Sweet calls on a number of stalwarts, including Velvet Crush bassist Paul Chastain and drummer Ric Menck, both of whom are joined nearly throughout by percussionist Fred Maher. The trio gives much of In Reverse a rich percussive depth. Veteran session genius Greg Leisz offers a multitude of guitars as well as his signature pedal and lap steel to the mix, while Bruce and Walt Fowler, Frank Zappa alumni, contribute great horn arrangements and performances.
Matthew Sweet has made his potent point with Girlfriend and its follow-ups, so it's great to hear him take a chance and return to his purer pop roots. In Reverse has all the earmarks of being one of the year's best, and Sweet is well on his way to being considered in a league with other contemporary pop geniuses like Brian Wilson, Roy Wood, and Todd Rundgren. -- Brian Baker
In the mid-'60s there were a lot of funny comics, but only two brilliant comedians: Bill Cosby and George Carlin. Cosby's genius lay in the universal themes of family and community and the recollection of his childhood as it crashed into his reality as a parent. Everything else was George Carlin's territory. Both men relied heavily on observational humor at a time when comedy was more joke-based than anecdotal. It was Carlin, however, whose simple bits became impossibly funny wordplays.
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After establishing himself throughout much of the '60s as the comedy establishment's oddball, Carlin's act began to change toward the end of the decade. Vietnam, social unrest, and the hippie culture had a huge impact on Carlin, who had always been a malcontent disguised as a straight. He shunned the mainstream, grew his hair, smoked a lot of pot, and developed a new persona. When he returned, with 1972's seminal comedy masterpiece FM & AM, he was almost unrecognizable to his former audience, but he was too busy attracting a new audience to notice.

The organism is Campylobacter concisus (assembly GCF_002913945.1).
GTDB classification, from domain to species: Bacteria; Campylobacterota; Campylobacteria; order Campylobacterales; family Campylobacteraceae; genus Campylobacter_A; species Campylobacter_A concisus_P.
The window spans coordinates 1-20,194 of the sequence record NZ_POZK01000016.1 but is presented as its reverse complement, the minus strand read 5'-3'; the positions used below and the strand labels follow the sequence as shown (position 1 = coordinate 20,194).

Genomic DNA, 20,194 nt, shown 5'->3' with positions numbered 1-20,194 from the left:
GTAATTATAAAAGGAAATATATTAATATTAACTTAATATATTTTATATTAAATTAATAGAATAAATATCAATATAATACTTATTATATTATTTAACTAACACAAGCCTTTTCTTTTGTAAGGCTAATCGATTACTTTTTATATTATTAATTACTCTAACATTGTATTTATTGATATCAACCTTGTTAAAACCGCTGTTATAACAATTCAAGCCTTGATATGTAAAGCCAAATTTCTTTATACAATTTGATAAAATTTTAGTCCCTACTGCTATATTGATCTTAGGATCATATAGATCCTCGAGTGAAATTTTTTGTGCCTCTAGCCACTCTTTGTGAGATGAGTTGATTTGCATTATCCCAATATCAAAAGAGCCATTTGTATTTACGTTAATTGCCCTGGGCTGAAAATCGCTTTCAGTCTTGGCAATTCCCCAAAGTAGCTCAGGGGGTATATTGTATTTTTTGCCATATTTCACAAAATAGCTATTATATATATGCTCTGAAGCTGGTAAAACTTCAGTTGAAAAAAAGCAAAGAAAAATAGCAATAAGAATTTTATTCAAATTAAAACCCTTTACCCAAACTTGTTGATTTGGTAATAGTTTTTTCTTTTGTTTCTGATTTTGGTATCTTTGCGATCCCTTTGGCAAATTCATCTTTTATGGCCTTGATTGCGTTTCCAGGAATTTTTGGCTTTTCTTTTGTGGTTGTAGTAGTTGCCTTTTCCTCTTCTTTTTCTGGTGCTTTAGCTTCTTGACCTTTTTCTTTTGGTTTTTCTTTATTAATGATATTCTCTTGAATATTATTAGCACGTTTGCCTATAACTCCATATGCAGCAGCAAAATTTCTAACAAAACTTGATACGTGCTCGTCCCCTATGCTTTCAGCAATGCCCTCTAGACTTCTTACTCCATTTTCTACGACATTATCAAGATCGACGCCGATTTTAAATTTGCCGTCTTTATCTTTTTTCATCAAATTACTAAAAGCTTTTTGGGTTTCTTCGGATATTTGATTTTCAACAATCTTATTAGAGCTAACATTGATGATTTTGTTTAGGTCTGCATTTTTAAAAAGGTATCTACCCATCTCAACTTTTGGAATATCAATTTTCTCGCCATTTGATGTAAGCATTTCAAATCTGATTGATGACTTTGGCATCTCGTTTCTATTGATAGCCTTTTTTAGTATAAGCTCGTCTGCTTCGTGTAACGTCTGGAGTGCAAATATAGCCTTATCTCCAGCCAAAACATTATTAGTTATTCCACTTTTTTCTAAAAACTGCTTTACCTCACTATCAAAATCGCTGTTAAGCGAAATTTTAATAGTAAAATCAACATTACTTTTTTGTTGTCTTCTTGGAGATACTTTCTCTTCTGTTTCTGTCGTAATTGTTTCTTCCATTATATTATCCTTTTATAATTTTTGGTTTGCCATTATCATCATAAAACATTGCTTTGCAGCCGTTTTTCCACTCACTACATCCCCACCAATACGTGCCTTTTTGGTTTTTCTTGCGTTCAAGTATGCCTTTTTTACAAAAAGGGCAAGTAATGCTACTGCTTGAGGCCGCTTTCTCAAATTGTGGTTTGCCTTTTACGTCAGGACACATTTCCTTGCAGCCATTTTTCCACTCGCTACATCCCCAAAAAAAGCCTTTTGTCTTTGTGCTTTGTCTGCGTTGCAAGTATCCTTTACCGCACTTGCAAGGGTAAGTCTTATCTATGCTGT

Over the next six years, Carlin would forever change the nature of comedy. In addition to FM & AM, he released five more albums on Atlantic Records' Little David imprint. The six albums combined comprise the majority of the fabulous new boxed set The Little David Years.
Carlin's manic gifts are fully displayed in The Little David Years. The appeal of the boxed set, for those who already own all the albums, is simple. It is a gorgeous package, with a lenticular box cover featuring Carlin's classic mugging, an extensive biographical book, and a rarities disc featuring material that never made it onto any of Carlin's releases. While the rarities are not Carlin's strongest stuff, they are historically interesting. Equally fascinating is the opportunity to hear Carlin as he moves subtly from early laid-back stoner to the cocaine-fueled speed demon of his middle and later periods.
But most astonishing are the disc sleeves, little gatefold covers that are perfect re-creations of the original album covers, down to the paper sleeve inserts that housed the vinyl. The covers even bear the distressed look of well-worn albums, with wear rings, broken spines, and bent corners. The only missing detail would be the stray bits of pot on the inside of the gatefold where the listener would have cleaned his stash. That minor omission aside, The Little David Years is every bit as brilliant and as fascinating as its subject and his words. -- Brian Baker